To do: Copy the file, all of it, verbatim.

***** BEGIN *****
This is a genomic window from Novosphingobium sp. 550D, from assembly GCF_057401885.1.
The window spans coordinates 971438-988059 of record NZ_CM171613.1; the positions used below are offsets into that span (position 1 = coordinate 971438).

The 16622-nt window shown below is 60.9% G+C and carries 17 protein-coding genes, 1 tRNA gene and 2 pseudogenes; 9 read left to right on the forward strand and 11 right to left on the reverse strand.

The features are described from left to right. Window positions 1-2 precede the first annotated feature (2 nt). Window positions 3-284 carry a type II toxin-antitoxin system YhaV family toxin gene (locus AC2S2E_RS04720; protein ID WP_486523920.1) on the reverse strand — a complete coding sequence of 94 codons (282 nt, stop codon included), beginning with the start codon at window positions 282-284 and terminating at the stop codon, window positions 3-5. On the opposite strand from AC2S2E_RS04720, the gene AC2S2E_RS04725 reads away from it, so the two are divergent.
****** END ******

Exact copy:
This is a genomic window from Novosphingobium sp. 550D, from assembly GCF_057401885.1.
The window spans coordinates 971438-988059 of record NZ_CM171613.1; the positions used below are offsets into that span (position 1 = coordinate 971438).

The 16622-nt window shown below is 60.9% G+C and carries 17 protein-coding genes, 1 tRNA gene and 2 pseudogenes; 9 read left to right on the forward strand and 11 right to left on the reverse strand.

The features are described from left to right. Window positions 1-2 precede the first annotated feature (2 nt). Window positions 3-284 carry a type II toxin-antitoxin system YhaV family toxin gene (locus AC2S2E_RS04720; protein ID WP_486523920.1) on the reverse strand — a complete coding sequence of 94 codons (282 nt, stop codon included), beginning with the start codon at window positions 282-284 and terminating at the stop codon, window positions 3-5. On the opposite strand from AC2S2E_RS04720, the gene AC2S2E_RS04725 reads away from it, so the two are divergent.